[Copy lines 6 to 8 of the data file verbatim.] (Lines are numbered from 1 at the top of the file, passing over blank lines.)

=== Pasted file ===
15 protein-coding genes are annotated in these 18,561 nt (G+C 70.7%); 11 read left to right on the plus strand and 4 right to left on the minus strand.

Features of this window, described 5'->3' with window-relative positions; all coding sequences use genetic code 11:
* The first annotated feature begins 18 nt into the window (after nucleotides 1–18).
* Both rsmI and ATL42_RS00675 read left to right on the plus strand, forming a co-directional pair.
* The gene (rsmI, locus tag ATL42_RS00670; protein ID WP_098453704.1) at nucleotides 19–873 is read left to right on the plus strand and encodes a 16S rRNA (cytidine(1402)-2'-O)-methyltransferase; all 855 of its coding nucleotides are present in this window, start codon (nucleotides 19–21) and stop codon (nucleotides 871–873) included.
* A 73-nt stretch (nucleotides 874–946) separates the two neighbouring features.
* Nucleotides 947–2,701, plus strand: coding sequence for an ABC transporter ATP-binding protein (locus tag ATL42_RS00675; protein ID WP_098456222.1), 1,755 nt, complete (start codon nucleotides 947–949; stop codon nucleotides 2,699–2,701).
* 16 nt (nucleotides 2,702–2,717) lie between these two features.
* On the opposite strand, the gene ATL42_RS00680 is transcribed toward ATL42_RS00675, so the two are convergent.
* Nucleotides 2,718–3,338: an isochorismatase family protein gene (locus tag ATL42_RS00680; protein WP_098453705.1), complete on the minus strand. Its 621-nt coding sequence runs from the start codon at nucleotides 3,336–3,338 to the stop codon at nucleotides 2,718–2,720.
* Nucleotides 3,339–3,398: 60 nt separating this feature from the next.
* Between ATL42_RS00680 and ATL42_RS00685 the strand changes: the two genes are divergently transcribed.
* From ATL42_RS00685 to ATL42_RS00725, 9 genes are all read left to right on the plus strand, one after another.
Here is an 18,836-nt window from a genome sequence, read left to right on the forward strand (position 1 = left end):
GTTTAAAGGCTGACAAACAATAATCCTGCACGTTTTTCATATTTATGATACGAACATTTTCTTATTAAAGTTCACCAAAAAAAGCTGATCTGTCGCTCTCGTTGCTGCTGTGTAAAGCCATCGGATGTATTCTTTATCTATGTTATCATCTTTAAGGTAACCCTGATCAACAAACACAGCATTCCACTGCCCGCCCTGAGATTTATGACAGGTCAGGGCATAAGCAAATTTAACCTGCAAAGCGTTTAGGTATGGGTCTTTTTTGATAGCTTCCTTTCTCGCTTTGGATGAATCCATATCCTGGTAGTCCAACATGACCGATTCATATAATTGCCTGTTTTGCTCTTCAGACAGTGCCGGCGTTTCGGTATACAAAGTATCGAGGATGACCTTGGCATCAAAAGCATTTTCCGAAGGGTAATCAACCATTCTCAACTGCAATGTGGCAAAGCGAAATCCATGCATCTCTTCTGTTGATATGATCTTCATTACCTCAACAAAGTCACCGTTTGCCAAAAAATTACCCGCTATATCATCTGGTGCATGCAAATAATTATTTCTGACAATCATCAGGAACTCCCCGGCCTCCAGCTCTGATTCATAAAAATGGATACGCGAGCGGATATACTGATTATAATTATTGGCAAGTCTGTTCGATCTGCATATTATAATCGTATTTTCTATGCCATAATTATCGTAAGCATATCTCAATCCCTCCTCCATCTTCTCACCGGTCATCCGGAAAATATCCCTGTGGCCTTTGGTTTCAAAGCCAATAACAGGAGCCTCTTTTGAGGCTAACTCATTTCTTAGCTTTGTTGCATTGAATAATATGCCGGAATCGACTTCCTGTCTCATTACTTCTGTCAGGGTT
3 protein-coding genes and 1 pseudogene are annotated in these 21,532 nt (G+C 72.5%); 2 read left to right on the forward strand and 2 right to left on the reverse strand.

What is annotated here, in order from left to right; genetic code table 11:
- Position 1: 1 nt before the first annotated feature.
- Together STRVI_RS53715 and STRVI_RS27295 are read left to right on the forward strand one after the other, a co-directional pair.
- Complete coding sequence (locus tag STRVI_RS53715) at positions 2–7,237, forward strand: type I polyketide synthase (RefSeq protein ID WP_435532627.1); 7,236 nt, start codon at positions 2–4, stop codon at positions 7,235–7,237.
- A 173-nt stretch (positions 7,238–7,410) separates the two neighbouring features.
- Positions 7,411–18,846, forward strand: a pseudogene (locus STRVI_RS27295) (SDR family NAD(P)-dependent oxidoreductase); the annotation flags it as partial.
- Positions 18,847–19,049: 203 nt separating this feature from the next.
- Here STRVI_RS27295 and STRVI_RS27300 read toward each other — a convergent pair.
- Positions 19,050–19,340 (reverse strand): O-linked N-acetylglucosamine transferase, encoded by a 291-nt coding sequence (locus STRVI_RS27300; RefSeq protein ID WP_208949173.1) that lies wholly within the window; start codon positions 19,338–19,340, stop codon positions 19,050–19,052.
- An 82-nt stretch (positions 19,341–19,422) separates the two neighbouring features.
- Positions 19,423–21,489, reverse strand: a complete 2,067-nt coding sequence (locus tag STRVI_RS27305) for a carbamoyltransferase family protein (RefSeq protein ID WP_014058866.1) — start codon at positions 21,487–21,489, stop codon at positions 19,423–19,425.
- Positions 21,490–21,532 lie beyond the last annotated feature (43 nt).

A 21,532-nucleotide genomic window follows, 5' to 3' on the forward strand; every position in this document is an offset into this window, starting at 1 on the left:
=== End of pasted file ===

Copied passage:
* A 73-nt stretch (nucleotides 874–946) separates the two neighbouring features.
* Nucleotides 947–2,701, plus strand: coding sequence for an ABC transporter ATP-binding protein (locus tag ATL42_RS00675; protein ID WP_098456222.1), 1,755 nt, complete (start codon nucleotides 947–949; stop codon nucleotides 2,699–2,701).
* 16 nt (nucleotides 2,702–2,717) lie between these two features.